Based on these findings, the researchers infer that at the national level, the financial well-being of a country’s population is linked with the level of income inequality (Gini coefficient) and not the average income. Global studies have outlined the social, political and economic consequences of growing income inequality such as slowing GDP growth, lower well-being and income volatility, previously experienced primarily in low-income, developing contexts. The link between income inequality and overall financial well-being highlighted by this research, could explain why Australia, despite having the second-highest disposable income and universal access to finance, finishes last in class. Prioritizing policy and action to address income inequality may therefore be an important enabler of increasing overall financial well-being in Australia.

At the micro-level, research shows that individual socio-economic factors (e.g. household income, coping with a drop in income, whether parents discussed money) and financial behaviors directly influence financial well-being. Behaviors are driven by financial knowledge and experience; confidence and attitudes; and personality traits, with the latter often overriding knowledge in the financial decision-making process. Three behaviors — spending restraint, active saving, and not borrowing for daily expenses — one’s financial locus of control — the degree to which people believe that they have control over the outcome of events in their lives — and confidence exert the strongest influence on individual financial well-being, with “active saving” and “not borrowing for daily expenses” emerging as the best predictors of financial well-being.

Individual socio-economic factors and financial behaviors directly influence financial well-being.

The data shows that Norway scores the highest on all financial behaviors (except spending restraint) as does Canada, sharing the joint highest score for financial confidence. Irish participants have the lowest spending restraint, and also have the lowest levels of financial confidence. Respondents from Australia and New Zealand have the lowest financial locus of control – they are also the least likely to be active savers, and the most likely to borrow to meet daily expenses.

Kimpson’s research highlights that income remaining constant, policymakers aiming to influence how people use money must tackle their attitudes and personality not their knowledge, via a wide range of financial capability-building interventions. The results for Australia (based on a sample of 3,578 adults) show that the priority should be to improve the two lowest-scoring behaviors which are also the biggest predictors of financial well-being, i.e. “active saving” and “not borrowing for daily expenses.”

What Does this Mean for Australia?

So what does this mean for those working to improve financial inclusion, resilience and well-being on the ground in Australia? The finding that higher income inequality is driving lower overall financial well-being resonates with local challenges which have dominated Australia’s economic outlook – high growth which has not been equally distributed; rising cost of living and stagnant wages eating into disposable incomes; under-employment and casualization — interlinked factors which can explain why financial exclusion and low financial resilience  have persisted, despite considerable efforts to address them.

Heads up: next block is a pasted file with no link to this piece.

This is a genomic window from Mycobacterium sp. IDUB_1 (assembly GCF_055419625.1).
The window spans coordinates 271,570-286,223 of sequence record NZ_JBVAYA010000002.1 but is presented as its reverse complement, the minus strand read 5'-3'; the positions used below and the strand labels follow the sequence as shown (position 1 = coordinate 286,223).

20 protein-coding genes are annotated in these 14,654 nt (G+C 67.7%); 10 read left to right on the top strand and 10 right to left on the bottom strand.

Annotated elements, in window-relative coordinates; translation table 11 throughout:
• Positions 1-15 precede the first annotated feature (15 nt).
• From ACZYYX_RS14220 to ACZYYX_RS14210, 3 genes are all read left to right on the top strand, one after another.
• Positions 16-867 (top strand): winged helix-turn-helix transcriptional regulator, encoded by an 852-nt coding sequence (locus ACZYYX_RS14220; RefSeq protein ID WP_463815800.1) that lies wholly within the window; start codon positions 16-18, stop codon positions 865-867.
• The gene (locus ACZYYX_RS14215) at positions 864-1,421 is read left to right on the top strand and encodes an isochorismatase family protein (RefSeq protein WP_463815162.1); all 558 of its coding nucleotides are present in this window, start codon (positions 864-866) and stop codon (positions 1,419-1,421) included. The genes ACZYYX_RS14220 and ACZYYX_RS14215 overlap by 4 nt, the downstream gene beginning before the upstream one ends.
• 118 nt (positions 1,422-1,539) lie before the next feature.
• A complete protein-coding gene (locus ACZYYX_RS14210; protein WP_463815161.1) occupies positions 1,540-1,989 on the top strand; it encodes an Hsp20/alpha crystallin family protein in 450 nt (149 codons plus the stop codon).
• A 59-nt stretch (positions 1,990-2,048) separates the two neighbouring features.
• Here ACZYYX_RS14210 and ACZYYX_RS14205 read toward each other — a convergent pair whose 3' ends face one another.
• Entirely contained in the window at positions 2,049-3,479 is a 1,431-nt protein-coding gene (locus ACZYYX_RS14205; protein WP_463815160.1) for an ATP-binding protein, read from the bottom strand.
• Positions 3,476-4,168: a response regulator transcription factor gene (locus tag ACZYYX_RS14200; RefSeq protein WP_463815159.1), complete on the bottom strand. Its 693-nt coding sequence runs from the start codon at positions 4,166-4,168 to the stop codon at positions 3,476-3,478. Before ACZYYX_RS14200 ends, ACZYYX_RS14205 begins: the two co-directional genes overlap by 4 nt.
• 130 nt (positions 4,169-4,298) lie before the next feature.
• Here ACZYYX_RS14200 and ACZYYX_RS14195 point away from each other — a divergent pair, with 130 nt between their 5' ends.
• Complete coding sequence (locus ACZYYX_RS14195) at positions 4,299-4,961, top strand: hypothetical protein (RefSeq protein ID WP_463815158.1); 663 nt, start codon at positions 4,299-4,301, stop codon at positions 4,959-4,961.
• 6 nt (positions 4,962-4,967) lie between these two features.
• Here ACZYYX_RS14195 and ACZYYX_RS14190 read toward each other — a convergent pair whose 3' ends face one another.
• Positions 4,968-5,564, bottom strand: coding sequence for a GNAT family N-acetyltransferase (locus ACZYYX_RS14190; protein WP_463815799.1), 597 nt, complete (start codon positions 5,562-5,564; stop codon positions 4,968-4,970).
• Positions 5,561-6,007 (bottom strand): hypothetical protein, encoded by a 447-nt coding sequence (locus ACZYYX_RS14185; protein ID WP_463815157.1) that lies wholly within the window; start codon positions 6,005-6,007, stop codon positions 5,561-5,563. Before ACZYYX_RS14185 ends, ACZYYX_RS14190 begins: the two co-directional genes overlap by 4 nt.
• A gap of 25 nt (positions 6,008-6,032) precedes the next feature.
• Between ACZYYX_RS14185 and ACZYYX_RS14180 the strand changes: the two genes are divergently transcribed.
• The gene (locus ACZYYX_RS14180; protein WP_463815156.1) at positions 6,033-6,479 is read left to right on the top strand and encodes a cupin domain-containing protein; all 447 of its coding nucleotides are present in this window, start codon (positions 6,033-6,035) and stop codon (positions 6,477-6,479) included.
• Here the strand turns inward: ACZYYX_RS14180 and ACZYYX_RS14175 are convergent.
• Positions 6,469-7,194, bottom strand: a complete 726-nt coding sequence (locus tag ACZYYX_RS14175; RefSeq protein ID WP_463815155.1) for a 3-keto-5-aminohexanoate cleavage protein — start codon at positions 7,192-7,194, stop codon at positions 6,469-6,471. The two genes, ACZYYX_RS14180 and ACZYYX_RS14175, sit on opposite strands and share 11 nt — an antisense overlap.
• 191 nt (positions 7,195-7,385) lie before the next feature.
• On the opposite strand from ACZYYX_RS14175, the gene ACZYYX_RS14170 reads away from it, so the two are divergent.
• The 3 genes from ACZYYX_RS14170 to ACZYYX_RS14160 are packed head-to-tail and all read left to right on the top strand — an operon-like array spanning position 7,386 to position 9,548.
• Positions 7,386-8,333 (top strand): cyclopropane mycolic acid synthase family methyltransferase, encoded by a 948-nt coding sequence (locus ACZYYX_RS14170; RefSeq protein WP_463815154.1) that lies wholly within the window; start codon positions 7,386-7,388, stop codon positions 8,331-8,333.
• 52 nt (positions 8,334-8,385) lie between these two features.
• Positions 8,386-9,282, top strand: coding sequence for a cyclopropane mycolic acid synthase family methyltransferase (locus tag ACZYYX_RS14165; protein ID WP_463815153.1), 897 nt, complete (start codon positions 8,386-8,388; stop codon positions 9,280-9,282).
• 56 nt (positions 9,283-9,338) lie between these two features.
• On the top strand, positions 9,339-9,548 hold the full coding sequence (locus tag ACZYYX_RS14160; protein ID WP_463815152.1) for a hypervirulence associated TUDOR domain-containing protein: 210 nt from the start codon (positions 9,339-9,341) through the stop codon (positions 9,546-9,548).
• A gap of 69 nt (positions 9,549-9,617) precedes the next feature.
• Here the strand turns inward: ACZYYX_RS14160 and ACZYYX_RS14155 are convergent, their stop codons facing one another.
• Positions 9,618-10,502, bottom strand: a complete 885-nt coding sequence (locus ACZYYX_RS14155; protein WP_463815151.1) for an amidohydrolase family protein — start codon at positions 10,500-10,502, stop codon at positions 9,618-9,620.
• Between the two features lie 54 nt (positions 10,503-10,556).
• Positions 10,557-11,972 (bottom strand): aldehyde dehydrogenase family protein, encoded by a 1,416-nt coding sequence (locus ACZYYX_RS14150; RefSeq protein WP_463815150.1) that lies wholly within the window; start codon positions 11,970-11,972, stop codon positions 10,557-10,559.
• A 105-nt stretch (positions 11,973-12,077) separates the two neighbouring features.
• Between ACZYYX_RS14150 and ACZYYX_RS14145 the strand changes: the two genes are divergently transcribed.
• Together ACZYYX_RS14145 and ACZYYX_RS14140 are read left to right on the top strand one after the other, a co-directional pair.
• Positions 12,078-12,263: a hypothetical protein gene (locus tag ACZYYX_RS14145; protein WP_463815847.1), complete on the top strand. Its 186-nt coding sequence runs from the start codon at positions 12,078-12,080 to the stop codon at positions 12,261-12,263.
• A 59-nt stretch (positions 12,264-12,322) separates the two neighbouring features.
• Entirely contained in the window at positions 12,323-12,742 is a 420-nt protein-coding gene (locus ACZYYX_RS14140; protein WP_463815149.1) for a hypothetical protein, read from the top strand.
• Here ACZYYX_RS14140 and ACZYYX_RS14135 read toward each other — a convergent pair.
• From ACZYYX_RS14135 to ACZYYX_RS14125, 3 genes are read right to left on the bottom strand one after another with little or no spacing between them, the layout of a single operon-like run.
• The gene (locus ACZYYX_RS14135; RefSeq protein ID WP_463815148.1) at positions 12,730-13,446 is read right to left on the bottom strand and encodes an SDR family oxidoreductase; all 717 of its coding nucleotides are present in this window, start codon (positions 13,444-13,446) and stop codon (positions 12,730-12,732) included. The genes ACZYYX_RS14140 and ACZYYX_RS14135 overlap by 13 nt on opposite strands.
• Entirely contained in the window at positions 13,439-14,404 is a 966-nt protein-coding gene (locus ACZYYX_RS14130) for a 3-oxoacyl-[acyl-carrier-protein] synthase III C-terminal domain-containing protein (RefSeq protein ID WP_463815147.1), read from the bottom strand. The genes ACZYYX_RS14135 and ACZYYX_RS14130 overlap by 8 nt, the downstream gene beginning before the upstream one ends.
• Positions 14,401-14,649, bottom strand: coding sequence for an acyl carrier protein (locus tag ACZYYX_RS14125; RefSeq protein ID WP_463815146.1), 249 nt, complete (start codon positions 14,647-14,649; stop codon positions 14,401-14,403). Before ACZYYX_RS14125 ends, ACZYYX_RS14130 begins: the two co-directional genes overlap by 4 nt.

The recommendation to prioritize “active saving” and “not borrowing for daily expenses” in order to improve overall financial well-being mirror local calls for action, as rising household debt coupled with low savings have long been identified by regulators and consumer advocates alike, as key levers for policy and decision-makers to influence. Targeting the poorest 20 percent of Australians, the ‘working poor’ as well as those who are out of work also makes sense, as research on those on low incomes has found that pathways to employment are the key to improving financial resilience.

Australia needs a comprehensive strategy to address macro-level challenges including high income and wealth inequality, rising cost of living and pathways to education and employment, while simultaneously fostering grassroots-level change focused on enabling individuals, families and communities to move away from financial hardship and crisis towards stability and income generation. Catalyzing such “system-wide” social change will require all sectors in Australia to work together over the longer-term, in collaboration with global partners with a common mission to improve financial lives for all.

This is where cross-sector collaborations such as the Financial Inclusion Action Plan program, led by Good Shepherd, which aims to promote inclusive growth and reduce inequality by enabling organizations to take practical action to increase financial well-being within their own sphere of influence, and the Thriving Communities Partnership, which aims to enable fair access to the modern essential services people need to thrive, can lead the way to longer-term change in Australia.